Good luck fishing.

  4. #4
    Member akriverrat's Avatar
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    Default

    id use 5/8 ply for the floor and quarter inch for the walls. 2x2 framing except for the corners id probably beef up for tow hooks. probably rig up a boat trailer winch in assisting for loading up on your trailer. i will build something one day similar. nuthin wrong with wanting to stay warm while ice fishing and makes it nice when you want to stay the night.

  5. #5
    Member DRIFTER_016's Avatar
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    Default

    They aren't very mobile though.

    But these are!!!!!

    http://www.snow-bear.com/


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    Member akjw7's Avatar
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    Default

    I haven't built one yet, but have thought of it for years and done a fair amount of research to prepare for when I finally do it. (go to iceshanty.com and scroll way down to the ice shack tips section...lots of posts of homemade shanties...from fancy to plain jane - tons of ideas and pictures)

    I see a lot of walls made of luan or other paneling instead of plywood - tradeoff the durability for the weight savings...I guess I'd probably use OSB for $ reasons - insulated with whatever it turns out I could find for cheap - (not expanding foam...I don't think you want an ice house that tight for safety - CO poisioning)

    2x2 framing and studs further apart than normal - again all weight related

    skids seem to mostly be 4x6's or something similar that are cut with a bevel on each end - optimum is skinned with some scrap UHMW so they slide nicely

    best floor idea I've seen used 5 gal buckets with the bottoms cut out to seal the shanty floor to the ice to keep drafts and light out. Build the floor much differently than the walls - very well sealed against moisture, much heavier framing/bracing for durability (think loading and dragging stresses) use more insulation than in the walls.
    Be sure to carefully preplan your hole locations (I've read of lots of people having to punt after finishing their shanty because they put the holes too far into the corner and can't get the auger in the hole because of the handles sticking out!)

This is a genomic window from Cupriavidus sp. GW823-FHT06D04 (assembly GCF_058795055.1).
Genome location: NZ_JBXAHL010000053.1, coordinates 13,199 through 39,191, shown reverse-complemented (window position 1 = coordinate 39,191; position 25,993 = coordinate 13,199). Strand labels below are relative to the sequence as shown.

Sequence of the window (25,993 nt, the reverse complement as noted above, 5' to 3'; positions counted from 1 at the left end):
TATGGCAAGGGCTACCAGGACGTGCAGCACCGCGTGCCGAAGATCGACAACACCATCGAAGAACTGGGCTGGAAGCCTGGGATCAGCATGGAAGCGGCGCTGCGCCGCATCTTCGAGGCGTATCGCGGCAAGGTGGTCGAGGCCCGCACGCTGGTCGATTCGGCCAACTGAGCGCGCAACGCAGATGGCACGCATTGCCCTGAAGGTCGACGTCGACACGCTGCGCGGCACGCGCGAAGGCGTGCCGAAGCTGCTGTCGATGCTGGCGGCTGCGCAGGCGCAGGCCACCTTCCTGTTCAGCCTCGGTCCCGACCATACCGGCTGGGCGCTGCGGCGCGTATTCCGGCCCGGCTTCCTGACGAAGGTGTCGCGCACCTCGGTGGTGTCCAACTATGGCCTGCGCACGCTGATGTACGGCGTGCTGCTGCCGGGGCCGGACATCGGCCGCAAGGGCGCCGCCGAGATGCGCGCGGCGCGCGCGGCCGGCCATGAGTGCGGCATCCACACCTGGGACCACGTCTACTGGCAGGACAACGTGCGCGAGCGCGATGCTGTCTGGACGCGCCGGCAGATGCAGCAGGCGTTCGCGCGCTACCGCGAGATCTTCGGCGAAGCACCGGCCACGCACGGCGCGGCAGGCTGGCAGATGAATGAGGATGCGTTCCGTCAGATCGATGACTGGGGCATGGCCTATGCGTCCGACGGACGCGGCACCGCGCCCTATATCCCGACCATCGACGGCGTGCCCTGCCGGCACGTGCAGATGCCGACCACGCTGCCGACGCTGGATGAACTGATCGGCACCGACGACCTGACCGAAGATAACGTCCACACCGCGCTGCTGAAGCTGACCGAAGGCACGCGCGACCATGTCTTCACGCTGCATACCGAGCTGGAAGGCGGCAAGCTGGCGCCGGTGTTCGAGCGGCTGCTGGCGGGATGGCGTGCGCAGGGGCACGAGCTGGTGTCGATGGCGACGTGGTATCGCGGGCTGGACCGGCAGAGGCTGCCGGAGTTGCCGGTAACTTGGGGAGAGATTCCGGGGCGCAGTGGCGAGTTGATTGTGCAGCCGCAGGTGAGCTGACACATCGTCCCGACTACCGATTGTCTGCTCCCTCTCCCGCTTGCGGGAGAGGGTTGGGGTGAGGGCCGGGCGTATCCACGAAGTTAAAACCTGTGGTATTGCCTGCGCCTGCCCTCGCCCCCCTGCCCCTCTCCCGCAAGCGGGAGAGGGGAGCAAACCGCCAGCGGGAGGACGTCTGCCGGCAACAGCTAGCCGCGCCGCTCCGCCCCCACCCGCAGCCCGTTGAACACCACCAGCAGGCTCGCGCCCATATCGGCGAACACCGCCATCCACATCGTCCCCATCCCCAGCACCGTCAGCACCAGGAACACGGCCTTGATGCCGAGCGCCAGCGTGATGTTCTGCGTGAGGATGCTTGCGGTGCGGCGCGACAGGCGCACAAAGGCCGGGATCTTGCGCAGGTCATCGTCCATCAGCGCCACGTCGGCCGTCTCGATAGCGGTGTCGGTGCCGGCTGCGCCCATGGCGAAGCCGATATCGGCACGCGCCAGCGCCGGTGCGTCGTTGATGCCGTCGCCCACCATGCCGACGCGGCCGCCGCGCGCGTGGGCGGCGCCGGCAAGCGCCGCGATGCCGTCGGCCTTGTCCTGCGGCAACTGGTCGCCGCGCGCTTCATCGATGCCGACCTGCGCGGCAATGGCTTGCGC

Personally I would build it with a couple normal 'hole' hatches in the floor and one big spearing sized hole...for two reasons - a) in case you ever want to spear! and b) because making a spearing sized hole give you a lot more vision in the water and the kids really enjoy 'seeing' more.

    I don't have a trailer and that's probably the big reason I've never really tried to scrounge the materials to build one. I imagine I would use a come-along to get the thing loaded (need very solid anchors in the skids). I always have wondered about getting it out of the ice late in the season - I think the UHMW might really help keep the thing from getting solidly frozen.

    I don't have firewood so would probably look at propane heat (vented so no condensation issues) but then again if I found a free wood stove that fit the bill I could just buy some firewood

    I've seen so many creative things with fold down bunks and benches, tables, etc and I would definitely plan to build mine for overnights. During framing I would probably wire in a simple AC/DC system so if I wanted to bring a battery or generator out - I could have lights/accessories, but that's all tinkering kind of stuff other than putting the wiring in during framing. The best part of the project would be the tinkering!

    Just talking about it makes me want to build one! Now if only I had a shop, a few extra bucks, and a trailer - I'd have something to do this weekend!

    Mud - get to building already! Your kids will love it and we can all enjoy the pics you post of the progress!

    Drifter - there's one of those (or something similar) just north of wasilla here...I always see it when I drive to Anchorage, wish I could stop and test drive it!

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    My major recommendation would be to make it easily portable..... I built one a couple years ago (2x4 frame, insulated, windows, etc.) and was very disapointed to be stuck in one spot for basically the whole season. I ended up fishing outside a lot because I wanted to move around when fishing was slow at the ice house. In my opinion it was basically a waste of time and energy, other than the lesson I learned from it. My next ice shanty will be a portable one, like a Quickflip III or something like that.